5 Frames… With Kodak EKTACHROME E100 (EI 100 / 35mm format / Leica R5) – by Stig Starr

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I have to start with saying of late my taste in colour film has been changing. My first interest in colour film started with reading those books by famous photographers and early adopters of colour art photography such as Fred Herzog, you can only look on in awe at the use of Kodachrome by photographers such as those.

Alas shooting Kodachrome is no longer possible, so I started to adopt Kodak Ektar 100 as what has been for me the next nearest thing. The problem is, after a while, I started to get kind of tired / used to those sharp zingy colours, and started acquiring a taste for something different, like the more subdued colours on CineStill 50D or the more grungy look of Lomography Color Negative 400.


So, then EKTACHROME E100 comes along, but have I moved on already? Well not completely.

I didn’t jump in right away, but I eventually got my pre-order in with Ag Photographic. Once it arrived I have to confess it did feel a little intimidating. The idea of shooting it seemed to have some sort of reverence attached to it. Seeing it sitting there on my kitchen table though, it was just too tempting. I was working at home and decided that this time I would actually take a proper lunch break! So, I picked up the most appropriate camera I have, ie what seems to me, to be the poshest one I have – a Leica R5 with Summicron 50mm f/2 lens – and set the dials to ISO 100 and aperture priority.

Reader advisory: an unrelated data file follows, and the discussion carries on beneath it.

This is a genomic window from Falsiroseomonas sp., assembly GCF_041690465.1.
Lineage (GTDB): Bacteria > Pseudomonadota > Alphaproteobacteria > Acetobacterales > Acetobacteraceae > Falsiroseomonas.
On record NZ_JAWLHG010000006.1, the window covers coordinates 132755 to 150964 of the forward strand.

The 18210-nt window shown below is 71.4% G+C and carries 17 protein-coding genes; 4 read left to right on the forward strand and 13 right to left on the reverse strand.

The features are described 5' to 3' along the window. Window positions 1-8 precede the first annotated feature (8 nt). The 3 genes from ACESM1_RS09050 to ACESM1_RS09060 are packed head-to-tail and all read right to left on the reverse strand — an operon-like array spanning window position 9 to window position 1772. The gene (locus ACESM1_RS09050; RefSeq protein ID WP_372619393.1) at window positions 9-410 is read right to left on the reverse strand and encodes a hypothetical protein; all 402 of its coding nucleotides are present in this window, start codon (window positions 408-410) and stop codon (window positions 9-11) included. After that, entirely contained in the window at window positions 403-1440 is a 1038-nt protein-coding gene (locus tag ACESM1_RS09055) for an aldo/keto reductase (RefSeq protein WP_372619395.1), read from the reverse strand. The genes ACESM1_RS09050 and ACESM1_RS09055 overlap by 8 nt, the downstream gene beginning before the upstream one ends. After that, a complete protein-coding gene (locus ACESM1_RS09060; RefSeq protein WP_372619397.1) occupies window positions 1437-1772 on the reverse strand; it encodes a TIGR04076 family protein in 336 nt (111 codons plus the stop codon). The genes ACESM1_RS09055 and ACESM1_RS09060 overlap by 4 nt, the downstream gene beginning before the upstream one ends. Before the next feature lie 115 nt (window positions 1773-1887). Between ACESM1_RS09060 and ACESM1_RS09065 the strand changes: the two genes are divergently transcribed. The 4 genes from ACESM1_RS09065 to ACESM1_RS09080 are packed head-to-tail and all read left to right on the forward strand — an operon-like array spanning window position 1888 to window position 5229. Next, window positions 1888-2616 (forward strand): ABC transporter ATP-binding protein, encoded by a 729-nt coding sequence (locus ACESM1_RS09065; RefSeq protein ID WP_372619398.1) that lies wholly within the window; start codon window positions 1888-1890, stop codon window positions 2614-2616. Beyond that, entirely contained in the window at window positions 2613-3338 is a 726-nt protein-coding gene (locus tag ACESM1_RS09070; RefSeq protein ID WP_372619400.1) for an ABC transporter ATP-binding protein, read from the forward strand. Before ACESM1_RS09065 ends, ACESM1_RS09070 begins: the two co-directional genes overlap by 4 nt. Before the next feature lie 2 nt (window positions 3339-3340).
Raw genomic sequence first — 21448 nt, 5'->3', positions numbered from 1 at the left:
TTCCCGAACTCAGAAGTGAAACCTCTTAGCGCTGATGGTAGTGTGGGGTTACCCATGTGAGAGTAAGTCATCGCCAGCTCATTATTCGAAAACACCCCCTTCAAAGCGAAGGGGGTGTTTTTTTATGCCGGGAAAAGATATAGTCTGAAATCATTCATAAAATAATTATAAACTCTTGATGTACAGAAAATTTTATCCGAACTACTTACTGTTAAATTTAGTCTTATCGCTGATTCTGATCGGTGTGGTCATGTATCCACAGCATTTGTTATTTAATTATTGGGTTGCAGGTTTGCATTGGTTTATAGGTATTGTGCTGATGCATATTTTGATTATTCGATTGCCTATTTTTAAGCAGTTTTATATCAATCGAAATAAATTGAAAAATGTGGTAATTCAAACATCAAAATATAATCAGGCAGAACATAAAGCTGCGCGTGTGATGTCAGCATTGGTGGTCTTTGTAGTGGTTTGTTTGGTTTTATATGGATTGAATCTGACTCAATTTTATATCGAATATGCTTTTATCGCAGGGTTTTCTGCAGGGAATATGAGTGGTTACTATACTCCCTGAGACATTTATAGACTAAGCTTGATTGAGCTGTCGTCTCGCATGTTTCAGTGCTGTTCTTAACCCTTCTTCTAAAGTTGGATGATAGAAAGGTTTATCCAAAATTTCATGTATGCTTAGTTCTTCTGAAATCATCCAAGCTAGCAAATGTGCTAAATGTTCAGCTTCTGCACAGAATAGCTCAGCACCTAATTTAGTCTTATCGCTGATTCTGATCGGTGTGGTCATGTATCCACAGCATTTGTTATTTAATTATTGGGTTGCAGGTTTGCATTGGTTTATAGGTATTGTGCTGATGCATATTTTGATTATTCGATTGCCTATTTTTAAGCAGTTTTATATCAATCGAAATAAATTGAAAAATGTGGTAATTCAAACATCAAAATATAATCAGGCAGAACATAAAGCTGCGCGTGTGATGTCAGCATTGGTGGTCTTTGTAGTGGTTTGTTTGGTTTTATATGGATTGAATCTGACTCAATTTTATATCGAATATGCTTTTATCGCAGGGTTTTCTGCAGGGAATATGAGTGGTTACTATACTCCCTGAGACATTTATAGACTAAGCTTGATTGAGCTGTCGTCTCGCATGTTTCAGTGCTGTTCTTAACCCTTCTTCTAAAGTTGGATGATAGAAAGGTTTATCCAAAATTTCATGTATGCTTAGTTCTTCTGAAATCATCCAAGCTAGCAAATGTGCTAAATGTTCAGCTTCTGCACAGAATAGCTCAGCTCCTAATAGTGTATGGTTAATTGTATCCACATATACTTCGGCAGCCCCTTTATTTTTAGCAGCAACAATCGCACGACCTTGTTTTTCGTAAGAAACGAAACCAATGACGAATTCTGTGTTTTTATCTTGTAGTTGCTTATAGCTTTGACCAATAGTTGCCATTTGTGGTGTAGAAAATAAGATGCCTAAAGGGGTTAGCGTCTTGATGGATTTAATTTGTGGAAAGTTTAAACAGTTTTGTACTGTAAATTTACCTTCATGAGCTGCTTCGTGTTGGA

Looking for some autumn colour I drove to the local woods and managed to shoot off 25 frames in just under an hour. I headed home but still keen to finish off the roll and ship it back to Ag Photolab for processing, I went out on our local high-street that evening and pointed the camera at the shop windows and lights etc. I finished off those last 12 frames pretty darn quickly. Perhaps not the most thoughtful or artistic endeavour, but at least I’d be able to see the results lickety-split.

So these are my very quick examples, I would normally make some minor adjustments in LR, but not in this case, just so you can see what the film is like as naturally as possible, obviously I can’t claim them to be SOOC, but they are just normal scans exported from LR with no adjustments, hope they provide you with some food for thought!

~ Stig

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This series is produced in conjunction with Hamish Gill's excellent 35mmc.com. Head on over to read the other half of these stories there.


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